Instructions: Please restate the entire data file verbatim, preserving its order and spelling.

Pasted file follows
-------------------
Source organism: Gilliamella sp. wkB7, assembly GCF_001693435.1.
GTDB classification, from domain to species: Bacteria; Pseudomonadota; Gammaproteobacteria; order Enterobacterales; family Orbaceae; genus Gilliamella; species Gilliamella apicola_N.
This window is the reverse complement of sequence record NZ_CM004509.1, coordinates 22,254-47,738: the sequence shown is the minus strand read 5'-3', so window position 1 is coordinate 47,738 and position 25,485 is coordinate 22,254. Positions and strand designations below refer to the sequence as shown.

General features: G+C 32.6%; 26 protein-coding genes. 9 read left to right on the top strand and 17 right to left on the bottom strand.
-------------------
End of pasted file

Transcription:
Source organism: Gilliamella sp. wkB7, assembly GCF_001693435.1.
GTDB classification, from domain to species: Bacteria; Pseudomonadota; Gammaproteobacteria; order Enterobacterales; family Orbaceae; genus Gilliamella; species Gilliamella apicola_N.
This window is the reverse complement of sequence record NZ_CM004509.1, coordinates 22,254-47,738: the sequence shown is the minus strand read 5'-3', so window position 1 is coordinate 47,738 and position 25,485 is coordinate 22,254. Positions and strand designations below refer to the sequence as shown.

General features: G+C 32.6%; 26 protein-coding genes. 9 read left to right on the top strand and 17 right to left on the bottom strand.